Under the canopy of a California Friendly garden, I chatted with Maureen Taylor, a California native gardener and landscape designer, to find out the best ways to care for a California Friendly garden during a hot summer. Below are some gardening tips she shared with me that can help many Southern California residents:
Gnorman: How often should I water my garden over the summer?
Maureen: Gardeners should be adaptable and adjust their watering according to the weather to mimic how nature waters plants. Because it’s summertime, it’s natural to think that you have to water your plants more. But most California Friendly plants have adapted to drier conditions during the summer. Some species, such as oaks, are especially sensitive and can die from overwatering during a heat wave. To prevent this, check weather forecasts and water before a heat wave. Always water during the coolest time of the week. Watering during extreme heat can lead to fungus or even plant death!
Gnorman: How do I know when my plants need more water?
Maureen: Always check to make sure the soil is dry. You can test the moisture level of the soil by digging a little or using a soil moisture sensor (rebate for OC residents available here) to see if you have watered enough. If the soil is almost dry, it’s time to water again. The goal is to make sure water penetrates down to a foot or so when watering.
Gnorman: What else should I know about maintaining a California Friendly garden over the summer?
Maureen: Remember, summer in Southern California is the harshest season for plants. Gardeners should lay low, not plant anything new, and help plants get through their dormant season. Wait until the weather cools down so you can get back to planting and pruning.
Bonus Tip: Mulch is a multitasking tool that can help protect our waterways by preventing runoff while, at the same time, keeping plant roots cool during hot times. Mulch also conserves soil moisture, prevents weeds, and reduces soil erosion. You can find great deals on mulch through CalRecycle’s directory of Compost and Mulch Facilities. Who knew mulch could do so much?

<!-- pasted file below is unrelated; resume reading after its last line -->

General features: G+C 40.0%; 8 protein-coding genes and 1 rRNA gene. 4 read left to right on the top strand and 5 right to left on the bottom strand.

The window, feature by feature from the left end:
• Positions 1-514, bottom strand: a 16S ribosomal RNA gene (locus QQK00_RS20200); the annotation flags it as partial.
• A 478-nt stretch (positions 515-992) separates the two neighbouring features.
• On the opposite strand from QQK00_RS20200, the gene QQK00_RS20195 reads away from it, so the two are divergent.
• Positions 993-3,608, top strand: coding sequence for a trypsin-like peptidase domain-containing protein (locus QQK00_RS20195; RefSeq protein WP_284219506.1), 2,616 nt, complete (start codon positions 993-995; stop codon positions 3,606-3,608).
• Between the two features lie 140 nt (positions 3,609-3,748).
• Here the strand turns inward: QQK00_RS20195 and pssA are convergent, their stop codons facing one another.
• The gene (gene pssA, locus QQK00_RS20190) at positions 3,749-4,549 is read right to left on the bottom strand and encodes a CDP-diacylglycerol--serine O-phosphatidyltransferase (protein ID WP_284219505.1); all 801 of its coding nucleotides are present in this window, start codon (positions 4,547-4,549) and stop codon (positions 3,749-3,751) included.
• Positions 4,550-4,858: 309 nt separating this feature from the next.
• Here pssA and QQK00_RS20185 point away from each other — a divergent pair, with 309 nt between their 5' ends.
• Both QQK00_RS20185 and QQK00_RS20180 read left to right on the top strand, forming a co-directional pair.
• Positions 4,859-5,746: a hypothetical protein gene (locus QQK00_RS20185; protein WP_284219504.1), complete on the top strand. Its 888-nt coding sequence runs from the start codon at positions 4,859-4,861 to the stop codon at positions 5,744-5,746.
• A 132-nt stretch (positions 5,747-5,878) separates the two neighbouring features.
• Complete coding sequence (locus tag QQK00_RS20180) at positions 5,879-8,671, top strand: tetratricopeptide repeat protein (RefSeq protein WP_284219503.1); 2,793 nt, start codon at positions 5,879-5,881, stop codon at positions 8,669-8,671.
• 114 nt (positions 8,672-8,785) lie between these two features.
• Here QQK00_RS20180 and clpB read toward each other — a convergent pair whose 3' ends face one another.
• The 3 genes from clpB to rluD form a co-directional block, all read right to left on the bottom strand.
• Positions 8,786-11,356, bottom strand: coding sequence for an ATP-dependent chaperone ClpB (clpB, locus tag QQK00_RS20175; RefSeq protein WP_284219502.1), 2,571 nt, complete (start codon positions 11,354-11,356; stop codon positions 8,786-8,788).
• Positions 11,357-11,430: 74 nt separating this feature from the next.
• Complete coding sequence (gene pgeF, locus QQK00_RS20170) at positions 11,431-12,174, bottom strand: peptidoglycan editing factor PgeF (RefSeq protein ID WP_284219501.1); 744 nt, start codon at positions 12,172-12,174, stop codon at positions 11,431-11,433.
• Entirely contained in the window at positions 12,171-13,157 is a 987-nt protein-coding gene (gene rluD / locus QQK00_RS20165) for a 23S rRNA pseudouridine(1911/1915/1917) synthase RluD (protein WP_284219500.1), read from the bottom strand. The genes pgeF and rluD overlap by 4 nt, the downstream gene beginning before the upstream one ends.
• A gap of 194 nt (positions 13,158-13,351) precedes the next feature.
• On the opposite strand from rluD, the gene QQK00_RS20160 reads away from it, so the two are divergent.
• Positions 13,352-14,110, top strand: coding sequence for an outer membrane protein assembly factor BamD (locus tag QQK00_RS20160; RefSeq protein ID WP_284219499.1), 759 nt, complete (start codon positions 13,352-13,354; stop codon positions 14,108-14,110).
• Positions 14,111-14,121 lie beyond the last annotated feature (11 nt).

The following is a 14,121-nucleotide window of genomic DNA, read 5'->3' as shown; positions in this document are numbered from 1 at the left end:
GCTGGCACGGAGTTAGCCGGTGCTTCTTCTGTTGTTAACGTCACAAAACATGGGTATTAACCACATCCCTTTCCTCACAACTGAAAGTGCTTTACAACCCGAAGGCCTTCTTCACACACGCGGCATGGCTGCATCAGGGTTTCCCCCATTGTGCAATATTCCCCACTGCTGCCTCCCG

Thanks Maureen for the expert advice!
Maureen received her B.A. in Environmental Studies/Biology from UC Santa Cruz. After graduating she was hired by the Theodore Payne Foundation for Wildflowers and Native Plants, which expanded her love for nature into the realm of native gardening. Maureen now operates her own landscape maintenance and design business for clients in Southern California. In her free time, she enjoys hiking and making nature-inspired art.
California Friendly plants have different soil needs than typical lawns or garden plants. So what are some steps to ensure your new garden will be healthy? Here are three suggestions:
DON’T Amend Your Soil!
California Friendly plants are accustomed to the soil as it is and typically do not need fertilizer. Incidentally, a major benefit of growing California Friendly plants is that they reduce the amount of fertilizer entering our local waterways. So do your wallet, our waterways, and your plants a favor and don’t add amendments.
But DO Mulch!
Mulching can save your plants! Not only will it prevent water loss, but mulching prevents the growth of weeds which can destroy a newly planted California Friendly garden. Be sure to use the correct kind of mulch and at an even thickness. Below are some options on what to use and the best way to use them.
• Shredded bark: Slow to decompose and excellent at weed prevention. Be sure to apply 2 to 3 inches thick.
• Cut bark: This is a good all-purpose option and looks very neat and clean. For smaller sized chips, only 2 to 3 inches thick will do while larger sized chips require 4 to 5 inches.
• Decomposed granite: Excellent for Southwest- or Mediterranean-inspired gardens, decomposed granite compacts quickly and does not blow away easily. Hand weed if weeds do pop up. Apply 1 to 2 inches thick.